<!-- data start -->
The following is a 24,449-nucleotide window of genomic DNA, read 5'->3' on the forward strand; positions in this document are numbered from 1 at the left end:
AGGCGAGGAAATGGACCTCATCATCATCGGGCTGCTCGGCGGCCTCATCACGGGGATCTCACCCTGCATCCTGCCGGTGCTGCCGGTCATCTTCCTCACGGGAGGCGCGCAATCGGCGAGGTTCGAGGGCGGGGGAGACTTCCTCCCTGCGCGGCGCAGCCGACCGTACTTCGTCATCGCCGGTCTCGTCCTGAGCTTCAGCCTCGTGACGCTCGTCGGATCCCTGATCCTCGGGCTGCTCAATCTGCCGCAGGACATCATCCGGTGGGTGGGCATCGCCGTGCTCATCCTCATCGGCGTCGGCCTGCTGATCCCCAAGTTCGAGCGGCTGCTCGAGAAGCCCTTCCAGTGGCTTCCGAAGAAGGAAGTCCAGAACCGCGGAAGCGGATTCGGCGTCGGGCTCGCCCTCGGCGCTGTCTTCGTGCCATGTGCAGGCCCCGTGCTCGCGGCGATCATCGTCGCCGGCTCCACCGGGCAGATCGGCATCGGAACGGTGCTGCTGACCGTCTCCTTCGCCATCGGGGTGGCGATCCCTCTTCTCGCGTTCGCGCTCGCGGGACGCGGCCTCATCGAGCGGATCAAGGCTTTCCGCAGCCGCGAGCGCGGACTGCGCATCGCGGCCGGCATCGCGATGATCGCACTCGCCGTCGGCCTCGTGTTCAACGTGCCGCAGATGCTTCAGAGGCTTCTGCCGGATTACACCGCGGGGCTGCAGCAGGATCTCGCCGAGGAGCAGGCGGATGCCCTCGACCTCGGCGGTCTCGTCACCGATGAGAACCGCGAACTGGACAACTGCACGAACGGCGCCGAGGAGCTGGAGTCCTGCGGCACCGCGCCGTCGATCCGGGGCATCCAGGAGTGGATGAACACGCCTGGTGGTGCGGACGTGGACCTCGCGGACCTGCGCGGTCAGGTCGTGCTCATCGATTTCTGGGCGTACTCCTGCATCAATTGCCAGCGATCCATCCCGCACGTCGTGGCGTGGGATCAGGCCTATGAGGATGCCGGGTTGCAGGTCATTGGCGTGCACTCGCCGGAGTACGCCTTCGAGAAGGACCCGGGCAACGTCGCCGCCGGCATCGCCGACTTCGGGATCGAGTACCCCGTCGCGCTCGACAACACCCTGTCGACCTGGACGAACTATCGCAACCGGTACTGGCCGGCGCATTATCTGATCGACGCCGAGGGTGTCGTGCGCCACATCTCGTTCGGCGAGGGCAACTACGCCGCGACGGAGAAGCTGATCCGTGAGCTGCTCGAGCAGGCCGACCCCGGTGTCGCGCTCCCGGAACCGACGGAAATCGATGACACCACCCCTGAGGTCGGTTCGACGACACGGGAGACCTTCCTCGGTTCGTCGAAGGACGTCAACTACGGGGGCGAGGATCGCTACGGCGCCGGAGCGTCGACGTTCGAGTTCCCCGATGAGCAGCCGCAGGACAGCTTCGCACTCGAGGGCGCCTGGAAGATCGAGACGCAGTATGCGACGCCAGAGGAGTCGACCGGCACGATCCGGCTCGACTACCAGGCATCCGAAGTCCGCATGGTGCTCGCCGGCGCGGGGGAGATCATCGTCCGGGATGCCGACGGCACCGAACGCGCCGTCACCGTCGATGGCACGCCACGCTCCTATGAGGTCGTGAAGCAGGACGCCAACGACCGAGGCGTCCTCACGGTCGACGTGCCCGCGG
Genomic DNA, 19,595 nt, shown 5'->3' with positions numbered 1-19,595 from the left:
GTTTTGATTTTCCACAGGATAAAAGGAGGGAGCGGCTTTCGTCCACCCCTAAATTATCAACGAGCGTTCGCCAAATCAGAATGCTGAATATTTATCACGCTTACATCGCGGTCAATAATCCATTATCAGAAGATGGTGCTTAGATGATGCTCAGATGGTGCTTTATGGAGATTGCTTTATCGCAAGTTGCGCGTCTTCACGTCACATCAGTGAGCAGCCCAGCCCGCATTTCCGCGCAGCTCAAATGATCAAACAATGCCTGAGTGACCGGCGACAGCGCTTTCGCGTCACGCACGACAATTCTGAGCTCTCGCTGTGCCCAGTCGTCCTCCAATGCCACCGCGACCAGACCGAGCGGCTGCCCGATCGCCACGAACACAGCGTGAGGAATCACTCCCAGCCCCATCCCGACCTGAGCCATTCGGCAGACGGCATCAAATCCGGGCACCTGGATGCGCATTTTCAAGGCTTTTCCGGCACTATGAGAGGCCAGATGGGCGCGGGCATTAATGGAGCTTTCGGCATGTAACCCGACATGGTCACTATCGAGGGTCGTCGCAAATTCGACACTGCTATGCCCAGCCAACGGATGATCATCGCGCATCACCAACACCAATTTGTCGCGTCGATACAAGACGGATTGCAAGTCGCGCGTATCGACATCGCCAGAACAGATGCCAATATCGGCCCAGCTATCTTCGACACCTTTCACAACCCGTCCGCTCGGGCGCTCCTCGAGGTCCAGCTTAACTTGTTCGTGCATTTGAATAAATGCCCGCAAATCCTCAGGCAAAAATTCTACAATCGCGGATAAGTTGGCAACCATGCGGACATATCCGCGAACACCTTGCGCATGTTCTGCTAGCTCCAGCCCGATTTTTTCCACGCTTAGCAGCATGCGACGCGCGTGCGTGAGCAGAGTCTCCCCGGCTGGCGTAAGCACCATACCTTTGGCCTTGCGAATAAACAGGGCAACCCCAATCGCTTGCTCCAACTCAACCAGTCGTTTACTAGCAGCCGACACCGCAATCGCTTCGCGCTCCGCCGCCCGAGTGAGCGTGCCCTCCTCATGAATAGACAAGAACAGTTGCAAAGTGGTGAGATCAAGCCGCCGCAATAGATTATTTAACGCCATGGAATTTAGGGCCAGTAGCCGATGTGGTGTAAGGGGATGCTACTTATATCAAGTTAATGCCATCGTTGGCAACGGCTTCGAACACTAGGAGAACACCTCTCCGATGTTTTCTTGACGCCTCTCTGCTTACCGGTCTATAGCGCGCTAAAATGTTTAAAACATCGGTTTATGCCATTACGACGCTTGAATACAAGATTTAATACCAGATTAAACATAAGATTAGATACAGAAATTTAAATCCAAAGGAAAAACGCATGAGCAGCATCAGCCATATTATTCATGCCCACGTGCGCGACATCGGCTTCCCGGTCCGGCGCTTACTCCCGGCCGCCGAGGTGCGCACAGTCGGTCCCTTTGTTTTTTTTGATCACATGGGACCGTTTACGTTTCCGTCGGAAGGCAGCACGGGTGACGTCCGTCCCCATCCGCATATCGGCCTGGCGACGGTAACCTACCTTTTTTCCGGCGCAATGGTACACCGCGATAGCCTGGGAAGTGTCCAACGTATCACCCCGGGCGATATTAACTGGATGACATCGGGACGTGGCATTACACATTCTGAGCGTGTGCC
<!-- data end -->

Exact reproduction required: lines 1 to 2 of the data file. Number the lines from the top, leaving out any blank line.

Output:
The following is a 24,449-nucleotide window of genomic DNA, read 5'->3' on the forward strand; positions in this document are numbered from 1 at the left end:
AGGCGAGGAAATGGACCTCATCATCATCGGGCTGCTCGGCGGCCTCATCACGGGGATCTCACCCTGCATCCTGCCGGTGCTGCCGGTCATCTTCCTCACGGGAGGCGCGCAATCGGCGAGGTTCGAGGGCGGGGGAGACTTCCTCCCTGCGCGGCGCAGCCGACCGTACTTCGTCATCGCCGGTCTCGTCCTGAGCTTCAGCCTCGTGACGCTCGTCGGATCCCTGATCCTCGGGCTGCTCAATCTGCCGCAGGACATCATCCGGTGGGTGGGCATCGCCGTGCTCATCCTCATCGGCGTCGGCCTGCTGATCCCCAAGTTCGAGCGGCTGCTCGAGAAGCCCTTCCAGTGGCTTCCGAAGAAGGAAGTCCAGAACCGCGGAAGCGGATTCGGCGTCGGGCTCGCCCTCGGCGCTGTCTTCGTGCCATGTGCAGGCCCCGTGCTCGCGGCGATCATCGTCGCCGGCTCCACCGGGCAGATCGGCATCGGAACGGTGCTGCTGACCGTCTCCTTCGCCATCGGGGTGGCGATCCCTCTTCTCGCGTTCGCGCTCGCGGGACGCGGCCTCATCGAGCGGATCAAGGCTTTCCGCAGCCGCGAGCGCGGACTGCGCATCGCGGCCGGCATCGCGATGATCGCACTCGCCGTCGGCCTCGTGTTCAACGTGCCGCAGATGCTTCAGAGGCTTCTGCCGGATTACACCGCGGGGCTGCAGCAGGATCTCGCCGAGGAGCAGGCGGATGCCCTCGACCTCGGCGGTCTCGTCACCGATGAGAACCGCGAACTGGACAACTGCACGAACGGCGCCGAGGAGCTGGAGTCCTGCGGCACCGCGCCGTCGATCCGGGGCATCCAGGAGTGGATGAACACGCCTGGTGGTGCGGACGTGGACCTCGCGGACCTGCGCGGTCAGGTCGTGCTCATCGATTTCTGGGCGTACTCCTGCATCAATTGCCAGCGATCCATCCCGCACGTCGTGGCGTGGGATCAGGCCTATGAGGATGCCGGGTTGCAGGTCATTGGCGTGCACTCGCCGGAGTACGCCTTCGAGAAGGACCCGGGCAACGTCGCCGCCGGCATCGCCGACTTCGGGATCGAGTACCCCGTCGCGCTCGACAACACCCTGTCGACCTGGACGAACTATCGCAACCGGTACTGGCCGGCGCATTATCTGATCGACGCCGAGGGTGTCGTGCGCCACATCTCGTTCGGCGAGGGCAACTACGCCGCGACGGAGAAGCTGATCCGTGAGCTGCTCGAGCAGGCCGACCCCGGTGTCGCGCTCCCGGAACCGACGGAAATCGATGACACCACCCCTGAGGTCGGTTCGACGACACGGGAGACCTTCCTCGGTTCGTCGAAGGACGTCAACTACGGGGGCGAGGATCGCTACGGCGCCGGAGCGTCGACGTTCGAGTTCCCCGATGAGCAGCCGCAGGACAGCTTCGCACTCGAGGGCGCCTGGAAGATCGAGACGCAGTATGCGACGCCAGAGGAGTCGACCGGCACGATCCGGCTCGACTACCAGGCATCCGAAGTCCGCATGGTGCTCGCCGGCGCGGGGGAGATCATCGTCCGGGATGCCGACGGCACCGAACGCGCCGTCACCGTCGATGGCACGCCACGCTCCTATGAGGTCGTGAAGCAGGACGCCAACGACCGAGGCGTCCTCACGGTCGACGTGCCCGCGG